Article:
Oil futures received support from a broader financial market rally, which saw Asian shares hit four-month highs on Friday on hopes the United States and China could strike a trade deal.

U.S. President Donald Trump said on Thursday he will meet with Chinese President Xi Jinping soon to try to seal a comprehensive trade deal as Trump and his top trade negotiator both cited substantial progress in two days of high-level talks.

Yet prices were weighed down by a survey on Friday that showed China’s factory activity shrank by the most in almost three years in January amid slumping orders, reinforcing fears a slowdown in the world’s second-largest economy is deepening.

Despite these concerns, traders said oil markets overall are being supported by supply cuts from the Organization of the Petroleum Exporting Countries (OPEC), which according to a Reuters poll pumped 30.98 million barrels per day (bpd) in January, down 890,000 bpd from December.

In Venezuela, meanwhile, U.S. sanctions imposed on state oil firm PDVSA this week are keeping tankers stuck at ports and are expected to accelerate the supply drop in February.

“The latest U.S. sanctions could directly halt around 500,000 barrels per day (bpd) of Venezuelan exports to the U.S.,” Citi bank said.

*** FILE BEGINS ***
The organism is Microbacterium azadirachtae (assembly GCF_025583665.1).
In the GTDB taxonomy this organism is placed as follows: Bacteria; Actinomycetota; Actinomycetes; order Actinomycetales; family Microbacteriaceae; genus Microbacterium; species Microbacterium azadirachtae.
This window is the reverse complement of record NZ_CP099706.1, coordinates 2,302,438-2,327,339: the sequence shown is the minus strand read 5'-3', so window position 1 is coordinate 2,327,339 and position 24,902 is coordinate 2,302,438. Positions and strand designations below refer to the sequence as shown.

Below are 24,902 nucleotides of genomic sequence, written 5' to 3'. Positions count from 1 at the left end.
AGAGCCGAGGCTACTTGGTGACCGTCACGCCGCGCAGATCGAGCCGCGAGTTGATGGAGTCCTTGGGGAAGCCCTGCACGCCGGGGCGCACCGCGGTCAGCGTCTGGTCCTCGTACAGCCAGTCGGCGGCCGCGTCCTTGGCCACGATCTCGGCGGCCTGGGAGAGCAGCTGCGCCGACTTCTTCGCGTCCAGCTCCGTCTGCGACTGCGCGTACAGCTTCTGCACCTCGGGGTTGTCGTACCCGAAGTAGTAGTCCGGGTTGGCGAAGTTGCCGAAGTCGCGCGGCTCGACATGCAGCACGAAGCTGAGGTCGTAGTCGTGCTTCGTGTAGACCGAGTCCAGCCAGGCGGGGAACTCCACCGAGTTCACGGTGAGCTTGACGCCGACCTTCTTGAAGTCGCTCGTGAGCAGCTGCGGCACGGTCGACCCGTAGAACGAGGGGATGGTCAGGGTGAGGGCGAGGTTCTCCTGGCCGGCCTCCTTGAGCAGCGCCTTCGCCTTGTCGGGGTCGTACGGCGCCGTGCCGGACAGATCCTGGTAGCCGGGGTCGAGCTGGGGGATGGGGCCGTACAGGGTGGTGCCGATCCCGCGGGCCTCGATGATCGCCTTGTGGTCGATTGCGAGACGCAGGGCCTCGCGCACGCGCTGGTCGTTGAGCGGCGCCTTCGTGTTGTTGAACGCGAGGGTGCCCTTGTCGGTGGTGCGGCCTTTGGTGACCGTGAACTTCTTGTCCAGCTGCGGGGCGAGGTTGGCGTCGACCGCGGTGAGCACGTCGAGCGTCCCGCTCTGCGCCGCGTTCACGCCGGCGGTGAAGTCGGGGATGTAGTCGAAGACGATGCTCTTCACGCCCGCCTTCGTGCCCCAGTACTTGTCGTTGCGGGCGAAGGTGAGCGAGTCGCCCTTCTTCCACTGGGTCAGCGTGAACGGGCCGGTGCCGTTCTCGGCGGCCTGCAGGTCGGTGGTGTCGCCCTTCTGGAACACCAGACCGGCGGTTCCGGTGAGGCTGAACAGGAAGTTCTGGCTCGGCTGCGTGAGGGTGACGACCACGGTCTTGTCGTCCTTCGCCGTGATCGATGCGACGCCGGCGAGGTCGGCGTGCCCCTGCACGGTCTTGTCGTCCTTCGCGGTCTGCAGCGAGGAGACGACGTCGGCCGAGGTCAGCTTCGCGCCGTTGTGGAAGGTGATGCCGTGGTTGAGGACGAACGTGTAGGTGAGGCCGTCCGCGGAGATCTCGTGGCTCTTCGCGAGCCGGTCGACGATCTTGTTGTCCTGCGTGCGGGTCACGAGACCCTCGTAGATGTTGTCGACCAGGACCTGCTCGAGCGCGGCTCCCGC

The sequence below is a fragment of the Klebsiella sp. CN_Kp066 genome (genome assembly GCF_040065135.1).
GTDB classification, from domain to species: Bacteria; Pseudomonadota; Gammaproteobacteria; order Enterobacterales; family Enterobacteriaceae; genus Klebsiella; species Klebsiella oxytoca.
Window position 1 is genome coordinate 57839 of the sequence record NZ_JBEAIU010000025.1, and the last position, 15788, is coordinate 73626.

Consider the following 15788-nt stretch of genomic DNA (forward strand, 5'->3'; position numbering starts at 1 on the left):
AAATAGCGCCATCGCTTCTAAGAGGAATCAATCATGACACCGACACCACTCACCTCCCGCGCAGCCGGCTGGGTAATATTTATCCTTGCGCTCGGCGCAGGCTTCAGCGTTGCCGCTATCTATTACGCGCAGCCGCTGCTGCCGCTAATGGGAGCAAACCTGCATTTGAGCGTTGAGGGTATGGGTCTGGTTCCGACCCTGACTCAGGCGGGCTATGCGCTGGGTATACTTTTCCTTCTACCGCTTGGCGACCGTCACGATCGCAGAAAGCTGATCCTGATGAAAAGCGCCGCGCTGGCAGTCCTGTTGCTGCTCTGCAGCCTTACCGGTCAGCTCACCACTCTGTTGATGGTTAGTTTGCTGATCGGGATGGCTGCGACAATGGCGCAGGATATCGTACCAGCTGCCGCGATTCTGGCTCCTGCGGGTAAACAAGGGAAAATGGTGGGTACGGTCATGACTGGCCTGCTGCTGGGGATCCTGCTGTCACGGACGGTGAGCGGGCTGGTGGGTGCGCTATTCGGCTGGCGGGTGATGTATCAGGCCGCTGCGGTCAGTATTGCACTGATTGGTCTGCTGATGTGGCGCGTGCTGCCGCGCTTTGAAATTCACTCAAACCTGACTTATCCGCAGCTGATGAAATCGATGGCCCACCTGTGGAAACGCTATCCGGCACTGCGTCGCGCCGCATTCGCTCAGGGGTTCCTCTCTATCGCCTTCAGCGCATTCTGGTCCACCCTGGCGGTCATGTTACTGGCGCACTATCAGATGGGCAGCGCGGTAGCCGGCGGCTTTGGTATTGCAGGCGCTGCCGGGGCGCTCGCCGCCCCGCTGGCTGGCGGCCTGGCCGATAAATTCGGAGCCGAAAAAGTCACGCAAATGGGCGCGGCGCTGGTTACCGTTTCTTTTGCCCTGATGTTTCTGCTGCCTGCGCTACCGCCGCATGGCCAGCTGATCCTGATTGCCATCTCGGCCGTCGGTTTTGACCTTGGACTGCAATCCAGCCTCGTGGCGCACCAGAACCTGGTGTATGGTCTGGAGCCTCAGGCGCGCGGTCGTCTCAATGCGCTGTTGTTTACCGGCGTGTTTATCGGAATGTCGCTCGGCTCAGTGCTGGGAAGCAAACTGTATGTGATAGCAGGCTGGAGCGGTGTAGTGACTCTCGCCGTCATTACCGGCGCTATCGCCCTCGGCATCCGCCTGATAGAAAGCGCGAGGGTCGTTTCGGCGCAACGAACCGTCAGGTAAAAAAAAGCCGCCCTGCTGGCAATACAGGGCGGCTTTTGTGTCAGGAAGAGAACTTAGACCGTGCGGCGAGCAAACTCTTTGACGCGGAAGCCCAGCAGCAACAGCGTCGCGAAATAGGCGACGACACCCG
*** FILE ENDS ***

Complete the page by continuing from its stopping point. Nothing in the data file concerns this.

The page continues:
Much Venezuelan crude oil is rated as heavy and requires the light petroleum naphtha, much of it supplied from the United States, for dilution before export to refineries.

“An additional 350,000 bpd of Venezuelan oil output is at risk due to the lack of U.S. dilutents, a result of the U.S. product exports ban with immediate effect,” Citi said.

Oil steady on hopes Chinese fiscal stimulus will stem economic slowdown

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  • Both Brent and U.S. crude futures were mostly firm.
  • Chinese finance ministry officials said on Wednesday that the government would step up fiscal spending this year to support its economy.

A truck used to carry sand for fracking is washed in a truck stop in Odessa, Texas.

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A truck used to carry sand for fracking is washed in a truck stop in Odessa, Texas.

Oil prices were steady on Wednesday on hopes that increased Chinese spending would stem an economic slowdown that is showing signs of spreading and has been weighing on financial markets.